How long had Cormac been lurking in the area? Maggy, the barmaid Logan had put in charge when he left town, hadn't mentioned anyone strange asking for him while he was gone. Was it just bad luck that the guy had shown up the minute Logan returned home or had Cormac been hanging around watching the bar for a while now?

Not that it mattered. Eventually Logan would have to listen to what the guy wanted to tell him. But not yet. Not when he was running on fumes or else in a moment of weakness he might actually give into his family's unreasonable demands. At least he assumed they'd been unreasonable. That's how they operated. It had taken everything he'd had to escape their clutches in the first place. Going back into that den of vipers would likely destroy him this time.

After a hot shower and one more bottle of blood, he crawled into bed and slept.


"Is he coming?"

Cormac pinched the bridge of his nose, praying for patience and wishing the vampire on the other end of the call was more like his brother Logan. It wasn't the first time he'd had that thought, and it wouldn't likely be the last. Cormac would deny with his dying breath that he actually respected Logan McCaig, but he did. That was more than he could say about Rory, Logan's older brother.

Rather than put up with all the crap his family had heaped on him, ten years ago Logan had pulled up stakes and set off to build himself a life somewhere else. From what Cormac could see, the man had done a fine job of doing exactly that. Granted, the surrounding town was barely a wide spot in the road. But from what Cormac had managed to learn from hanging out in the bar for a few evenings, Logan was well thought of in the community and had a reputation for offering a helping hand whenever one was needed. He treated his customers fairly and didn't tolerate troublemakers on the premises.

Logan's well-to-do family would no doubt sneer if they ever bothered to check the place out, but Cormac had a different opinion on the subject. Logan had friends, a business he obviously enjoyed, and the freedom to make his own rules. A vampire certainly could do worse for himself.

Rory wasn't done being a jerk. "Need I remind you that I asked you a question. Answer it."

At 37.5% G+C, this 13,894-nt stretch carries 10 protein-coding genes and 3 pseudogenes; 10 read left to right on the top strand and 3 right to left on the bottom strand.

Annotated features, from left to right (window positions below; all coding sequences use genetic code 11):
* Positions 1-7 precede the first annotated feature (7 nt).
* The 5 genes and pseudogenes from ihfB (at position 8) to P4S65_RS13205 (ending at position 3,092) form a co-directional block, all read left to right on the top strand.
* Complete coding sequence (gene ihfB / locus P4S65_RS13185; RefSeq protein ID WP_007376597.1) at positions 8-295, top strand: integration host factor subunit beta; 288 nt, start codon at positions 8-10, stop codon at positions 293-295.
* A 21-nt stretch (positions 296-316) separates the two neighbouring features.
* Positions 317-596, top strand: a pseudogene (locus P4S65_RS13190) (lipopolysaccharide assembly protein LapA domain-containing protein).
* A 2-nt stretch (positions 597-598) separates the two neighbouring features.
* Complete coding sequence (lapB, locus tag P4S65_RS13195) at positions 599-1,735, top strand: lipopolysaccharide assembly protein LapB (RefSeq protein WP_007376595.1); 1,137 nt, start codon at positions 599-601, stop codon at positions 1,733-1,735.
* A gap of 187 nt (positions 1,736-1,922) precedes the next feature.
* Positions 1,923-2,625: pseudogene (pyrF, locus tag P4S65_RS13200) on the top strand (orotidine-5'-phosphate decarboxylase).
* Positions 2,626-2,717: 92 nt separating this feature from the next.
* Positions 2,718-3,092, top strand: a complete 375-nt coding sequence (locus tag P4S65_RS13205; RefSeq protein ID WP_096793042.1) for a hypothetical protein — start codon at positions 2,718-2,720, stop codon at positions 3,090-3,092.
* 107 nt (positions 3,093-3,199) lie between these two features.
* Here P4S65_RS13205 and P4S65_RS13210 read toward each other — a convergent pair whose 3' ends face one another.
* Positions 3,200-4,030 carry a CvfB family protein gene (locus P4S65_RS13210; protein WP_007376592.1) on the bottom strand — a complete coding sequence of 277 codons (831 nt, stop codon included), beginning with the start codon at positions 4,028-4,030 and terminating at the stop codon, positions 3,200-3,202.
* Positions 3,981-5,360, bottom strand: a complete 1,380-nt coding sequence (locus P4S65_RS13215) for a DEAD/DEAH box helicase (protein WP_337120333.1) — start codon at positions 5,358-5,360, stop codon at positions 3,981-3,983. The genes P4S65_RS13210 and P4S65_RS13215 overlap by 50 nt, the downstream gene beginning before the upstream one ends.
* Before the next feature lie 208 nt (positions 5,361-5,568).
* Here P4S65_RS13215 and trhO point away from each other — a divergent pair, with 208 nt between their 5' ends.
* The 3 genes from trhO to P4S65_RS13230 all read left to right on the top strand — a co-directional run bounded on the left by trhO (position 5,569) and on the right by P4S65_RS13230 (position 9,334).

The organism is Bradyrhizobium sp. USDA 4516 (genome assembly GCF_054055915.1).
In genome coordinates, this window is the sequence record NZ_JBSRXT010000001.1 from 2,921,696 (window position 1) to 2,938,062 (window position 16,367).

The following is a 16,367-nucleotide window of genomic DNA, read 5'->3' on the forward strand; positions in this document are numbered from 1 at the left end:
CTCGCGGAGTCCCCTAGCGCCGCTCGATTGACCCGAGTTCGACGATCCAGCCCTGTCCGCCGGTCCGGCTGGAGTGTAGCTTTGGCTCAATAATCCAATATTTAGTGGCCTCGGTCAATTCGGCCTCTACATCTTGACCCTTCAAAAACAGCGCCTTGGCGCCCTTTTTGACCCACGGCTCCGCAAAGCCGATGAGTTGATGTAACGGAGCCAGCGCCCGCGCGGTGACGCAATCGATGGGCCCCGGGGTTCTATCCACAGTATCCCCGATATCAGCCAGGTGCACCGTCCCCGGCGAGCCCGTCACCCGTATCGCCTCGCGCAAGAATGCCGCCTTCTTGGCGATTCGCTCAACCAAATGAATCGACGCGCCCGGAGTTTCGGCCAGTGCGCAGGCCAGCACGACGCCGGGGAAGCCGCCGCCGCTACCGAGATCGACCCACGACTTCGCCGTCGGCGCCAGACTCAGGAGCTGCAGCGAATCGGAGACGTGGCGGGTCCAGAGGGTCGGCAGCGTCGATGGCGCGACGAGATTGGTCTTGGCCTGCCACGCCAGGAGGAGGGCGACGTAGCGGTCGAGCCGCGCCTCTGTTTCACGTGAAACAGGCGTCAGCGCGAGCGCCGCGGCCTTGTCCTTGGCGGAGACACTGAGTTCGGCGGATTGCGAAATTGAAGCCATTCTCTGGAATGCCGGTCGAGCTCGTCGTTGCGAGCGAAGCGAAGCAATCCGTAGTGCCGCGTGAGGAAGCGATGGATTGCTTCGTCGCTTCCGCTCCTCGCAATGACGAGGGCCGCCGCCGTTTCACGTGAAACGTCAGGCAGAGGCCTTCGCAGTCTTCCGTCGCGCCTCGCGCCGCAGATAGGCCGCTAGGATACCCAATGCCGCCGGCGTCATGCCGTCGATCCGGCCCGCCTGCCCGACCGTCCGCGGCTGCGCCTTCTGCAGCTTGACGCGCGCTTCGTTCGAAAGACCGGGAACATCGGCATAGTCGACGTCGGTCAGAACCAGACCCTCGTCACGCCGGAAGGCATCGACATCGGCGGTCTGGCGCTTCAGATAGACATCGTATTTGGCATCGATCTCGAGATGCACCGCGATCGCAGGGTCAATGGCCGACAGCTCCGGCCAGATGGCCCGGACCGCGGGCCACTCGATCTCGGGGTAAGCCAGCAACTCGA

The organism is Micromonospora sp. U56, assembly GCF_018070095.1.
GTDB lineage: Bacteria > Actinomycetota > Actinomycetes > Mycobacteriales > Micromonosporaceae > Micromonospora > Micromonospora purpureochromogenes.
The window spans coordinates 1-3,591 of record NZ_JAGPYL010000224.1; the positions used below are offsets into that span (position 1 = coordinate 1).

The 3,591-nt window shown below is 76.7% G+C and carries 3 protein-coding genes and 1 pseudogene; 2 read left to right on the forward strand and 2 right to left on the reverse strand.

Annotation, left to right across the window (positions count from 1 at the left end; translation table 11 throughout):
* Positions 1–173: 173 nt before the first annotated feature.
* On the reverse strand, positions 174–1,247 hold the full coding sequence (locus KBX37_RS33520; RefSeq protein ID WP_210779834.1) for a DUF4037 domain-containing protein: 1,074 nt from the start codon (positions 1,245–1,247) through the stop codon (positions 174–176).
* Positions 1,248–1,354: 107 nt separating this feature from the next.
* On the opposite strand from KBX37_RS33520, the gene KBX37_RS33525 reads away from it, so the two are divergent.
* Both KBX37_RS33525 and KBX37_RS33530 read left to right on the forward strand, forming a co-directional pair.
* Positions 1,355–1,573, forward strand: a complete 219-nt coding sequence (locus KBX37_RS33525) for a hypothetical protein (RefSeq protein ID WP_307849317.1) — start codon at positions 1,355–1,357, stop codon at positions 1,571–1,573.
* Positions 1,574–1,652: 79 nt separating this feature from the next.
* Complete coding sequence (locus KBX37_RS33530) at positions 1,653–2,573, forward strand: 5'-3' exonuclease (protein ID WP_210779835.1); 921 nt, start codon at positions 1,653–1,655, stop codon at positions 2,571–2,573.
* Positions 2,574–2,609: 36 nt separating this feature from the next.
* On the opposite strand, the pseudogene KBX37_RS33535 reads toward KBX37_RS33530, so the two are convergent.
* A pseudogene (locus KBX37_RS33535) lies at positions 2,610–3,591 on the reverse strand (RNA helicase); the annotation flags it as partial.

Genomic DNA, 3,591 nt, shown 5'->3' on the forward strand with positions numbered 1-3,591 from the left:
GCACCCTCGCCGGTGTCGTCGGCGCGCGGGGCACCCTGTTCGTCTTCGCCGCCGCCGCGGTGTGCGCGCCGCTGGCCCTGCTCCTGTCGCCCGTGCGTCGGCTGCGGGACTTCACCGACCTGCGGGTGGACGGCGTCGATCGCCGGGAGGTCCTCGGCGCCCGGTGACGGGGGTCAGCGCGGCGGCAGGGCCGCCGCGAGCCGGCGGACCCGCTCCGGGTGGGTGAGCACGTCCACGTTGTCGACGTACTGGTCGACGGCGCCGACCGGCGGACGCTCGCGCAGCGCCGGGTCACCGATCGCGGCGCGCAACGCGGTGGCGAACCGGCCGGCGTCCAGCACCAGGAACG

Cormac rolled his eyes. It was tempting to remind Rory that Cormac didn't work for him, but he didn't bother.

"Logan said no, but I haven't actually talked to him other than a brief phone conversation."

With an emphasis on brief, considering Logan had hung up on him and wouldn't answer the phone again no matter how many times Cormac had tried to call him.

"He has no choice."

It was hard not to laugh at that. Had the idiot not learned a thing about his brother ten years before? Both Rory and his father had laid down the law when Logan announced that he was walking away from the clan. Look how that had turned out for all concerned. Up until this latest crisis, they'd still been waiting for Logan to come crawling back.

It was time to point out some hard truths. "Rory, you have to know that he has no reason to feel that way. The actions of you and your father all but drove him out of the clan ten years back, and neither of you have ever made any effort to mend fences since then."

"We weren't the ones who walked away." Rory's outrage was all too clear. "Logan is the one who needs to beg for forgiveness."

Yeah, like that was going to happen anytime soon. "I'll let you know what he has to say when I finally corner him."

"What's taking so long? You've been there over a week."

Cormac sighed. "Like I already told your father, Logan was gone when I got here. Evidently he'd just left on a trip. No one seemed to know where he went or how long he'd be gone. As far as I can tell, he just got back in town yesterday or maybe the day before."

"And you should have been standing on his doorstep when he got there."

"I was. Now, if you'll excuse me, I have a job to do."

Although lately, he was questioning whether or not it was a job he actually wanted to keep.


The pounding started up again as soon as the sun went down. Logan had been expecting it, so he was up and dressed long before he really wanted to be. He let the interloper pound away for another half hour before finally opening the door.

He stared out at Cormac, one of the few vampires who served his father that Logan actually respected. Or at least he used to. He'd changed over the ten years he'd been gone. Maybe Cormac had as well. Regardless, Logan's anger had never been aimed at him. "I gave you my answer. It hasn't changed since yesterday."